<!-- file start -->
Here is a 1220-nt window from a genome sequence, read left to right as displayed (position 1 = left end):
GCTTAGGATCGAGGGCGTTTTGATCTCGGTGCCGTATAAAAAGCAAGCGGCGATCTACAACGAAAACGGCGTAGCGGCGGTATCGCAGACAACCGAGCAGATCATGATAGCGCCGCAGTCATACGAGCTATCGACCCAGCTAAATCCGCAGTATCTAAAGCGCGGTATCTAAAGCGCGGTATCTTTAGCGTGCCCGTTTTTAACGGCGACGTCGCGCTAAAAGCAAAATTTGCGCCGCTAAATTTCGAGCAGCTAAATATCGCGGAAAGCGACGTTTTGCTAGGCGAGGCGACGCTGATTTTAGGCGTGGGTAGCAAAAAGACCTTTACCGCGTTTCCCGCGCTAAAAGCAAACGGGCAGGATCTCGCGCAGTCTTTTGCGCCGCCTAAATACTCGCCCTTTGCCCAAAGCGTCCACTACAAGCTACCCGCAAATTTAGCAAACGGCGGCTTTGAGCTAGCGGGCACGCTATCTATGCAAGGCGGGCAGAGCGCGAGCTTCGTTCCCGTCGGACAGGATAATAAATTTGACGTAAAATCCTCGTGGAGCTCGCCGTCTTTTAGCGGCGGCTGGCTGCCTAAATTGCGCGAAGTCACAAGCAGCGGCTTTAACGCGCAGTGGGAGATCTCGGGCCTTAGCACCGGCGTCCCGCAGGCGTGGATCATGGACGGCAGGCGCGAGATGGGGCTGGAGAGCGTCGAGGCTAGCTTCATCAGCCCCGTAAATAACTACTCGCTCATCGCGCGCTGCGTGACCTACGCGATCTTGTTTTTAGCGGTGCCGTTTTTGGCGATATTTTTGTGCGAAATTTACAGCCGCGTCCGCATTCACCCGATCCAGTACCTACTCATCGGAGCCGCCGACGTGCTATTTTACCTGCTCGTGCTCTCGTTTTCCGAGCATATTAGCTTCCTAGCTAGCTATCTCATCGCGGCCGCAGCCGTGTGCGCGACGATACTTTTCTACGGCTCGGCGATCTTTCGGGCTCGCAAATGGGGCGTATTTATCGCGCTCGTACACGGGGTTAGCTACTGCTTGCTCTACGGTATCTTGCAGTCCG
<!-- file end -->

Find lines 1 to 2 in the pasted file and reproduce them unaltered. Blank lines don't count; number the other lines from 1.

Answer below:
Here is a 1220-nt window from a genome sequence, read left to right as displayed (position 1 = left end):
GCTTAGGATCGAGGGCGTTTTGATCTCGGTGCCGTATAAAAAGCAAGCGGCGATCTACAACGAAAACGGCGTAGCGGCGGTATCGCAGACAACCGAGCAGATCATGATAGCGCCGCAGTCATACGAGCTATCGACCCAGCTAAATCCGCAGTATCTAAAGCGCGGTATCTAAAGCGCGGTATCTTTAGCGTGCCCGTTTTTAACGGCGACGTCGCGCTAAAAGCAAAATTTGCGCCGCTAAATTTCGAGCAGCTAAATATCGCGGAAAGCGACGTTTTGCTAGGCGAGGCGACGCTGATTTTAGGCGTGGGTAGCAAAAAGACCTTTACCGCGTTTCCCGCGCTAAAAGCAAACGGGCAGGATCTCGCGCAGTCTTTTGCGCCGCCTAAATACTCGCCCTTTGCCCAAAGCGTCCACTACAAGCTACCCGCAAATTTAGCAAACGGCGGCTTTGAGCTAGCGGGCACGCTATCTATGCAAGGCGGGCAGAGCGCGAGCTTCGTTCCCGTCGGACAGGATAATAAATTTGACGTAAAATCCTCGTGGAGCTCGCCGTCTTTTAGCGGCGGCTGGCTGCCTAAATTGCGCGAAGTCACAAGCAGCGGCTTTAACGCGCAGTGGGAGATCTCGGGCCTTAGCACCGGCGTCCCGCAGGCGTGGATCATGGACGGCAGGCGCGAGATGGGGCTGGAGAGCGTCGAGGCTAGCTTCATCAGCCCCGTAAATAACTACTCGCTCATCGCGCGCTGCGTGACCTACGCGATCTTGTTTTTAGCGGTGCCGTTTTTGGCGATATTTTTGTGCGAAATTTACAGCCGCGTCCGCATTCACCCGATCCAGTACCTACTCATCGGAGCCGCCGACGTGCTATTTTACCTGCTCGTGCTCTCGTTTTCCGAGCATATTAGCTTCCTAGCTAGCTATCTCATCGCGGCCGCAGCCGTGTGCGCGACGATACTTTTCTACGGCTCGGCGATCTTTCGGGCTCGCAAATGGGGCGTATTTATCGCGCTCGTACACGGGGTTAGCTACTGCTTGCTCTACGGTATCTTGCAGTCCG